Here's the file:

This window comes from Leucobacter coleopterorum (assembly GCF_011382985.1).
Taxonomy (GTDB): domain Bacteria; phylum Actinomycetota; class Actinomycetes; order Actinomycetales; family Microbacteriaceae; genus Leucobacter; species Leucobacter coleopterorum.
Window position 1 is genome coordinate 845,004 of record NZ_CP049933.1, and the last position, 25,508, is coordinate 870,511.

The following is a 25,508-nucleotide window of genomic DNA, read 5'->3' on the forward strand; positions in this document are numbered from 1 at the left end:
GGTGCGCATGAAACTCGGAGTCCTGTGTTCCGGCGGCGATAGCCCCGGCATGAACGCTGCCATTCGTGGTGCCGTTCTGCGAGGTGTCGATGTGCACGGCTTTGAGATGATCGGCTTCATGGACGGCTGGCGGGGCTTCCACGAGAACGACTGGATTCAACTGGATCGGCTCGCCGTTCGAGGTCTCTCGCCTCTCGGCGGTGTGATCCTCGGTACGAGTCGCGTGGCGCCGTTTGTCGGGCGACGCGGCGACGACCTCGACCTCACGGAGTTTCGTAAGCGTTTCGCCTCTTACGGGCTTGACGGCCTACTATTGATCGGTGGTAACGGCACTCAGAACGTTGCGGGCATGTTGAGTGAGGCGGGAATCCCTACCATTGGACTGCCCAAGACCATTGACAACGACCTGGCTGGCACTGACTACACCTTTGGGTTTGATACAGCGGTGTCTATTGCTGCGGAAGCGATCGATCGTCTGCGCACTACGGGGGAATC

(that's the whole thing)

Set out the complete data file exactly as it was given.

This window comes from Leucobacter coleopterorum (assembly GCF_011382985.1).
Taxonomy (GTDB): domain Bacteria; phylum Actinomycetota; class Actinomycetes; order Actinomycetales; family Microbacteriaceae; genus Leucobacter; species Leucobacter coleopterorum.
Window position 1 is genome coordinate 845,004 of record NZ_CP049933.1, and the last position, 25,508, is coordinate 870,511.

The following is a 25,508-nucleotide window of genomic DNA, read 5'->3' on the forward strand; positions in this document are numbered from 1 at the left end:
GGTGCGCATGAAACTCGGAGTCCTGTGTTCCGGCGGCGATAGCCCCGGCATGAACGCTGCCATTCGTGGTGCCGTTCTGCGAGGTGTCGATGTGCACGGCTTTGAGATGATCGGCTTCATGGACGGCTGGCGGGGCTTCCACGAGAACGACTGGATTCAACTGGATCGGCTCGCCGTTCGAGGTCTCTCGCCTCTCGGCGGTGTGATCCTCGGTACGAGTCGCGTGGCGCCGTTTGTCGGGCGACGCGGCGACGACCTCGACCTCACGGAGTTTCGTAAGCGTTTCGCCTCTTACGGGCTTGACGGCCTACTATTGATCGGTGGTAACGGCACTCAGAACGTTGCGGGCATGTTGAGTGAGGCGGGAATCCCTACCATTGGACTGCCCAAGACCATTGACAACGACCTGGCTGGCACTGACTACACCTTTGGGTTTGATACAGCGGTGTCTATTGCTGCGGAAGCGATCGATCGTCTGCGCACTACGGGGGAATC